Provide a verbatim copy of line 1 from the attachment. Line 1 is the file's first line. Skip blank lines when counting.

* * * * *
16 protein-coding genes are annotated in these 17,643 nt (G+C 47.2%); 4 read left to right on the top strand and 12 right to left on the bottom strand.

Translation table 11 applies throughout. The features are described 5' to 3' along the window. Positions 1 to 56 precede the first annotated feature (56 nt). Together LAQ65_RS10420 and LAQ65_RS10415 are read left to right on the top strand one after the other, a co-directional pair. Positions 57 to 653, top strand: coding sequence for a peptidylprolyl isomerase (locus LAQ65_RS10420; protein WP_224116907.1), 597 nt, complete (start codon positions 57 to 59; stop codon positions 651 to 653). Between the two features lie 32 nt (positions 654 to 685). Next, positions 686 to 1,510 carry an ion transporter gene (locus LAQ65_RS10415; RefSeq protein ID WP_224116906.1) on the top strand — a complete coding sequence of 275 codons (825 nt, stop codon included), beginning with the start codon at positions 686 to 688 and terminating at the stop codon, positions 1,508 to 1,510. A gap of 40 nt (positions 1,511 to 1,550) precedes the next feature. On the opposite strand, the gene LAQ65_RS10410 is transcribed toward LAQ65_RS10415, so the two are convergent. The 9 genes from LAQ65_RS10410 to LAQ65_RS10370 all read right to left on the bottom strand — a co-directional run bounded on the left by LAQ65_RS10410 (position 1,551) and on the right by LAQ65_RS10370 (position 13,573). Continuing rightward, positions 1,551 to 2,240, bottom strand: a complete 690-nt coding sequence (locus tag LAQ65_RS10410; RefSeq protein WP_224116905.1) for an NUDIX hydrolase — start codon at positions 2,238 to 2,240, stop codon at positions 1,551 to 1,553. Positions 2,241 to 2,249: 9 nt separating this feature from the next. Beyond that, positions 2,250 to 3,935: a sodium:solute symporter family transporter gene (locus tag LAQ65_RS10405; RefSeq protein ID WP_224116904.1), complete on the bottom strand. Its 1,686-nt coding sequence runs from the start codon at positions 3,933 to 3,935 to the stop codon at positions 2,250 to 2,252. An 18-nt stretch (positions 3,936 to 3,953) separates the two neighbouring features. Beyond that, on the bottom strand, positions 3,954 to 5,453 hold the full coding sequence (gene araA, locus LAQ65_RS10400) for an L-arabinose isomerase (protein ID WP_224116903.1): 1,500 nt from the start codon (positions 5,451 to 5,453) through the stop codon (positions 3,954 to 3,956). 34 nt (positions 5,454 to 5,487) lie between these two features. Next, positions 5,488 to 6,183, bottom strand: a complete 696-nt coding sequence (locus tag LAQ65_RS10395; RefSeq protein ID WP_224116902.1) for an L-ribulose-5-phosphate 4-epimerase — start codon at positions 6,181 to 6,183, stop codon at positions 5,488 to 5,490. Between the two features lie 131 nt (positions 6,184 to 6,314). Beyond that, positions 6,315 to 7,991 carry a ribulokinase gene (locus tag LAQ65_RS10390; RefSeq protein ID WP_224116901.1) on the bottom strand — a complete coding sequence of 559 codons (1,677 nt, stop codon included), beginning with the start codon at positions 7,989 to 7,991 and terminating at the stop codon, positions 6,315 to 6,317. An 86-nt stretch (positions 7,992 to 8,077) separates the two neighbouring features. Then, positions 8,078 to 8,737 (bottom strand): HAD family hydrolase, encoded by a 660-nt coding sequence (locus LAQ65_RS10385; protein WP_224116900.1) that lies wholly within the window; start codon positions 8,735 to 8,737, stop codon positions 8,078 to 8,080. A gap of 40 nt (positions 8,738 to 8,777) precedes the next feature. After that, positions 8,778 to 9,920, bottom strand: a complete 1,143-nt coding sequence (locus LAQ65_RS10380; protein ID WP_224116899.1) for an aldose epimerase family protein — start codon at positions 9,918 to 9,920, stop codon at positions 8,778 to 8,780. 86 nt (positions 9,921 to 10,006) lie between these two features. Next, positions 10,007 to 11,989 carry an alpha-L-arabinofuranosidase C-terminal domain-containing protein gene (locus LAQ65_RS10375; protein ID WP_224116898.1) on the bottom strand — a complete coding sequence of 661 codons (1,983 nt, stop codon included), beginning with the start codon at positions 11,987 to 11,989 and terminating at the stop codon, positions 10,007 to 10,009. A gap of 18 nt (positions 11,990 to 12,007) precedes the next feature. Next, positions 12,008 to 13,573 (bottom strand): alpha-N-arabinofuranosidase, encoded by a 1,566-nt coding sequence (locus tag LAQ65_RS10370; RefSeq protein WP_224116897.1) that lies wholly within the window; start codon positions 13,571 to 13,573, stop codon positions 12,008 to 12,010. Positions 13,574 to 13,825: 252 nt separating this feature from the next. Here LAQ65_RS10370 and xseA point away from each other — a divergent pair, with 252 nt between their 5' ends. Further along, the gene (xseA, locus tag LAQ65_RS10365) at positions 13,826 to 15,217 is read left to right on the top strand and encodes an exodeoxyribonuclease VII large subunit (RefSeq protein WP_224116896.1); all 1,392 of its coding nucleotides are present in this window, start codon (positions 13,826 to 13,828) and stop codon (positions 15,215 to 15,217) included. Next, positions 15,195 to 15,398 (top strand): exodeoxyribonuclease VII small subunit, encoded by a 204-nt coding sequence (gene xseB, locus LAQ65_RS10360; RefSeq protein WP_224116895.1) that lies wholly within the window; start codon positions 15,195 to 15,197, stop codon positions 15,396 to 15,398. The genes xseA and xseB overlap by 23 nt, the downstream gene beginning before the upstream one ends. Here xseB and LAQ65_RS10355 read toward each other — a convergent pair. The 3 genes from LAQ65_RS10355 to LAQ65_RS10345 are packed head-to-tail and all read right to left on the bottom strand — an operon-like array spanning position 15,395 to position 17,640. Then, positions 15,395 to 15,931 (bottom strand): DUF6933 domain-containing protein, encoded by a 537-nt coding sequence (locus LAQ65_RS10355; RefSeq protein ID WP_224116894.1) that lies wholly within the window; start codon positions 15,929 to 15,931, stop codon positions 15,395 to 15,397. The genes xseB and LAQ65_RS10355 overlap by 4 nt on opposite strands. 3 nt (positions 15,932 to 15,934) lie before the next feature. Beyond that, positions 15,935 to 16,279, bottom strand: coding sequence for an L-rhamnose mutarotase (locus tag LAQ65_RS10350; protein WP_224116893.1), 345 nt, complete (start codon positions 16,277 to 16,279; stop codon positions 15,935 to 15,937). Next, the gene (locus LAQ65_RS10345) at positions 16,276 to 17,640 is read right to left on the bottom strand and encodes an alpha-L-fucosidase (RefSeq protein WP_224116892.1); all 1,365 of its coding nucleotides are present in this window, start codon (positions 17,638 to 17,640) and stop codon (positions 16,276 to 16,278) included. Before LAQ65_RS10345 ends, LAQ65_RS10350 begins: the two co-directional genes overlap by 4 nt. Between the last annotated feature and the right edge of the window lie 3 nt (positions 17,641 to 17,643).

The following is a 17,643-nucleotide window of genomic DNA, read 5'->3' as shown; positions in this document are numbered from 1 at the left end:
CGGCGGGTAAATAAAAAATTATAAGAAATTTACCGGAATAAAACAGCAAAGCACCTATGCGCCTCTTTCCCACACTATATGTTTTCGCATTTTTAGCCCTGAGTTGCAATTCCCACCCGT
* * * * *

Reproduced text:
16 protein-coding genes are annotated in these 17,643 nt (G+C 47.2%); 4 read left to right on the top strand and 12 right to left on the bottom strand.